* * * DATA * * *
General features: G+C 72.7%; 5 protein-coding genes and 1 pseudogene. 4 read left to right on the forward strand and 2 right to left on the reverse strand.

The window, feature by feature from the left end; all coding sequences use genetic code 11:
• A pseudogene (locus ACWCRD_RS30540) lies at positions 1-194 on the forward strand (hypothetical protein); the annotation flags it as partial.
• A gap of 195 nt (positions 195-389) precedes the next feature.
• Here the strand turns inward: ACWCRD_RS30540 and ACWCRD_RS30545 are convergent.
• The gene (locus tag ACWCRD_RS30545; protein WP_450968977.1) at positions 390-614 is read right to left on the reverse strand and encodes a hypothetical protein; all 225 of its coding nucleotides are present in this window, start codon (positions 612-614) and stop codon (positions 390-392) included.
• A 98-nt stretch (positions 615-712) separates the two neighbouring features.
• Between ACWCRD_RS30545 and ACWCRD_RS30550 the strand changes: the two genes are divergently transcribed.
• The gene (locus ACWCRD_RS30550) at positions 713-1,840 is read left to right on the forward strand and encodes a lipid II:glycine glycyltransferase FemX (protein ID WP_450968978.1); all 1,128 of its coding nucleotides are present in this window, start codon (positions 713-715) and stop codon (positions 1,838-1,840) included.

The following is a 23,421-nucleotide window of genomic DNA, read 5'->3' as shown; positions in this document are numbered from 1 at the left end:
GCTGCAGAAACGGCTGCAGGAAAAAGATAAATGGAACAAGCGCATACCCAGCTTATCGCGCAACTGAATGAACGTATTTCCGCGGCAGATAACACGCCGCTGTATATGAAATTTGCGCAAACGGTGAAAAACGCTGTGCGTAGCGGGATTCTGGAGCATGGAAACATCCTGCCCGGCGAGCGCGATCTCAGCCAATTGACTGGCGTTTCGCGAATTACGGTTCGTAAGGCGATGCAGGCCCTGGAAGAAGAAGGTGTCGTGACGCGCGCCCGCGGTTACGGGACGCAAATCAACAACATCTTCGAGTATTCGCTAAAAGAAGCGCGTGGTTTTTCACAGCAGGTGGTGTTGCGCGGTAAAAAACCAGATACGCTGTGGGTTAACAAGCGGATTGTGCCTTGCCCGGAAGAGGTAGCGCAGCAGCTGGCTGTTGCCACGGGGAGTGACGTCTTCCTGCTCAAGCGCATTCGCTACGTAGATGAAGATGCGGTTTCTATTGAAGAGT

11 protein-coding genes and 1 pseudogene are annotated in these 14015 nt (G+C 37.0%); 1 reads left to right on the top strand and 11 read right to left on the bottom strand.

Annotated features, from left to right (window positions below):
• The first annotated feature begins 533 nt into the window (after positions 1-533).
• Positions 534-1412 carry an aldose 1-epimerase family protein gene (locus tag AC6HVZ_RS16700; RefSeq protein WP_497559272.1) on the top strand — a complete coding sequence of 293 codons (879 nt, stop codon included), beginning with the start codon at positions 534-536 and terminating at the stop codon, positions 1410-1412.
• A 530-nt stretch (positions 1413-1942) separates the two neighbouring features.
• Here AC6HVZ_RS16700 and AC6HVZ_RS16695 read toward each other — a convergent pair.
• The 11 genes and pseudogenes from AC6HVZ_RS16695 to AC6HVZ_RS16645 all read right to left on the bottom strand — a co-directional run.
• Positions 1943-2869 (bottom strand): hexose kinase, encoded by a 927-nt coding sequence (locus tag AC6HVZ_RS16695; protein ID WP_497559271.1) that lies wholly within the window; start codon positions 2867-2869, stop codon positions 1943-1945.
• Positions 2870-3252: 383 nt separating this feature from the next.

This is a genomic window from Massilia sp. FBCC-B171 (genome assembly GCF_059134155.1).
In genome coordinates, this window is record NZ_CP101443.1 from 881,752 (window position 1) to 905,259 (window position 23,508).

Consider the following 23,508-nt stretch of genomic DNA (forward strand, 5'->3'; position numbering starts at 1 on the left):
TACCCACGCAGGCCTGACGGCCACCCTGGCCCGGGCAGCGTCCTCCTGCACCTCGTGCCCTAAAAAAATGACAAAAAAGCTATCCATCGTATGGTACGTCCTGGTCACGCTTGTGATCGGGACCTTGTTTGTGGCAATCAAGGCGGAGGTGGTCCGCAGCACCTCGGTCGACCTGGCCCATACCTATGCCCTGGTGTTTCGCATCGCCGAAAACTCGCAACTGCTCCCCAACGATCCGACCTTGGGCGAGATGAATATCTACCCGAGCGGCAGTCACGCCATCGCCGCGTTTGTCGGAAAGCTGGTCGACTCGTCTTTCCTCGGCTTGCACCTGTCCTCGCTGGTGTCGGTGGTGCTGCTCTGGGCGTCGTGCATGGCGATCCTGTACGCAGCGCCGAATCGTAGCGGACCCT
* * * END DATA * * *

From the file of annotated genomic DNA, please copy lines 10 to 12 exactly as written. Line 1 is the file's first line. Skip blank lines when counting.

The following is a 23,421-nucleotide window of genomic DNA, read 5'->3' as shown; positions in this document are numbered from 1 at the left end:
GCTGCAGAAACGGCTGCAGGAAAAAGATAAATGGAACAAGCGCATACCCAGCTTATCGCGCAACTGAATGAACGTATTTCCGCGGCAGATAACACGCCGCTGTATATGAAATTTGCGCAAACGGTGAAAAACGCTGTGCGTAGCGGGATTCTGGAGCATGGAAACATCCTGCCCGGCGAGCGCGATCTCAGCCAATTGACTGGCGTTTCGCGAATTACGGTTCGTAAGGCGATGCAGGCCCTGGAAGAAGAAGGTGTCGTGACGCGCGCCCGCGGTTACGGGACGCAAATCAACAACATCTTCGAGTATTCGCTAAAAGAAGCGCGTGGTTTTTCACAGCAGGTGGTGTTGCGCGGTAAAAAACCAGATACGCTGTGGGTTAACAAGCGGATTGTGCCTTGCCCGGAAGAGGTAGCGCAGCAGCTGGCTGTTGCCACGGGGAGTGACGTCTTCCTGCTCAAGCGCATTCGCTACGTAGATGAAGATGCGGTTTCTATTGAAGAGT

11 protein-coding genes and 1 pseudogene are annotated in these 14015 nt (G+C 37.0%); 1 reads left to right on the top strand and 11 read right to left on the bottom strand.